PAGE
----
Mary continued, noting, “CAP’s culture obscures its mission. All of this to say, I surely expected better out of an organization that housed a national campaign on sexual assault.”
CAP was described as a “training ground” for young Democrats looking for a toe-hold in party politics. As such, it is one of the major places idealistic progressives look to assert themselves in Washington, D.C. As one staffer noted, “You go along and you get along and they help you get a new job later.”
Going along to get along at CAP can apparently have disastrous consequences. A July 2016 memo written by CAP’s employee union catalogued “several incidents of sexual harassment against several members of our unit.” That memo alleged the following five key points about CAP’s alleged culture of sexual harassment, retaliation and looking the other way when abuse occurs:
(1) “Management failed to promptly take sufficient tangible employment action against the said employee for sexual harassment, thereby allowing the said employee’s behavior to escalate,”; (2) “Management has failed to present measures to correct the effects of the said employee’s sexual harassment, thereby perpetuating a hostile work environment,”; (3) “Management has failed to create a safe space upon which members of our unit — including those subjected to the said employee’s unlawful harassment — feel comfortable enough to report incidents of sexual harassment, among other forms of discrimination, without fear of retaliation or further harassment,”; (4) “Management has failed to take reasonable steps to prevent incidents of sexual harassment from occurring in the workplace,”; and (5) “Management has failed to adequately inform employees of what constitutes unlawful harassment in the workplace, how to report such incidents, and what kind of recourse is available under such circumstances.”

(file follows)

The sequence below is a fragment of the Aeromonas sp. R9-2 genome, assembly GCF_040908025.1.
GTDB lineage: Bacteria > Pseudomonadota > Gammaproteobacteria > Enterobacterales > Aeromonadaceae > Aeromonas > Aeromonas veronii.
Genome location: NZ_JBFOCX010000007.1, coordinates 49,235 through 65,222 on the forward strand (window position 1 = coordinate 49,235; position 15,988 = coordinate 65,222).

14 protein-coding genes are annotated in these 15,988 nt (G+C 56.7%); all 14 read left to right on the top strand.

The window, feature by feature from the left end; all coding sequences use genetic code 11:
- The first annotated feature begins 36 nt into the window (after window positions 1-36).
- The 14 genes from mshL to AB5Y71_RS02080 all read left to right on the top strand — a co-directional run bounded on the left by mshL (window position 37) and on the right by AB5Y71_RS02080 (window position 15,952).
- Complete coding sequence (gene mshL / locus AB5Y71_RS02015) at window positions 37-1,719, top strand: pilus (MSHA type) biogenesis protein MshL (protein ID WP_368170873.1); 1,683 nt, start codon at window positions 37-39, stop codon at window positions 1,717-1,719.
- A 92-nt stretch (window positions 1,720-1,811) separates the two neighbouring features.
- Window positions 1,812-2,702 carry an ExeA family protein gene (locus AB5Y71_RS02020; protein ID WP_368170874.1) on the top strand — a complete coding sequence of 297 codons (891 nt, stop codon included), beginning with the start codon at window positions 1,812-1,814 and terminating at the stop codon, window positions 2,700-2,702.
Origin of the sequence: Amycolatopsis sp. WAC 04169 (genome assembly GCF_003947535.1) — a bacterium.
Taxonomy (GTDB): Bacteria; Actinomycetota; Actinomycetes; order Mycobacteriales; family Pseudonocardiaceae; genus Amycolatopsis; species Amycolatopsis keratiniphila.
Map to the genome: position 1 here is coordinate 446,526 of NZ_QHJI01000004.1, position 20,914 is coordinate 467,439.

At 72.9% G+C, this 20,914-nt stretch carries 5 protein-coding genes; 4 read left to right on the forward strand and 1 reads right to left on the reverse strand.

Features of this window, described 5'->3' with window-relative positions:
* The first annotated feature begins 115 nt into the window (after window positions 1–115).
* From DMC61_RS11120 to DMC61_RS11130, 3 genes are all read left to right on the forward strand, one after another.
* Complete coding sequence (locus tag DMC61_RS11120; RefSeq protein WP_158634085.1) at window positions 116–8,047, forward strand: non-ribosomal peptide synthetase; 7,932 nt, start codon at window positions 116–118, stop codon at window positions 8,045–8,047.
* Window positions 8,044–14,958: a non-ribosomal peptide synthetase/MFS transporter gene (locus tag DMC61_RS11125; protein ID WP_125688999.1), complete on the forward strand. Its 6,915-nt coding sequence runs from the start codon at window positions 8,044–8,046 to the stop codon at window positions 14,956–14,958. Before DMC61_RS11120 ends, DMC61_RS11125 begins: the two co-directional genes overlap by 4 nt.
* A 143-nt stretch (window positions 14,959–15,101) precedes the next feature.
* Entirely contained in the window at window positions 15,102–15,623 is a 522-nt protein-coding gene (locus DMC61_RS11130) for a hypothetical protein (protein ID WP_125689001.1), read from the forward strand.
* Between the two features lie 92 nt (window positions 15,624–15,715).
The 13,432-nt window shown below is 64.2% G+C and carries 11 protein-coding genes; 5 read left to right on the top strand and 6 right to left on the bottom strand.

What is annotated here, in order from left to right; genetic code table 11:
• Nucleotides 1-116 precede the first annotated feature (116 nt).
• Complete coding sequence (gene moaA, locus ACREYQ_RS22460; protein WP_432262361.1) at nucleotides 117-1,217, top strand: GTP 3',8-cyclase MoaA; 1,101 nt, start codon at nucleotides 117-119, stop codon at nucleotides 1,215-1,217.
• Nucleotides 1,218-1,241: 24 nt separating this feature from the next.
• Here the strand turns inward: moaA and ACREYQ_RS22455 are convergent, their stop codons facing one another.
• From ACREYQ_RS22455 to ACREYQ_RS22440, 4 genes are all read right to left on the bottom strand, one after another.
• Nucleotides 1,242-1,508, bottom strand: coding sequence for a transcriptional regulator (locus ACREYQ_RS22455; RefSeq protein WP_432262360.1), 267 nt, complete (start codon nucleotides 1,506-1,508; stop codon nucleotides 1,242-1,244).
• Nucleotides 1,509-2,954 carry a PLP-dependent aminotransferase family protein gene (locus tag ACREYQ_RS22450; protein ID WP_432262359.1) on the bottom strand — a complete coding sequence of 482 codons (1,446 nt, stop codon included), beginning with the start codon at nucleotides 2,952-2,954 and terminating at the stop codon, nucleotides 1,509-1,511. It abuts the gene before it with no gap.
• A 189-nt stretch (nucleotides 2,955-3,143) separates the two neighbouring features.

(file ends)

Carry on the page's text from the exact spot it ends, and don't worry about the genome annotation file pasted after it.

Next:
One former union member singled out CAP’s president Neera Tanden. In comments to Buzzfeed, they described an allegedly unproductive meeting with Tanden regarding sexual harassment at CAP: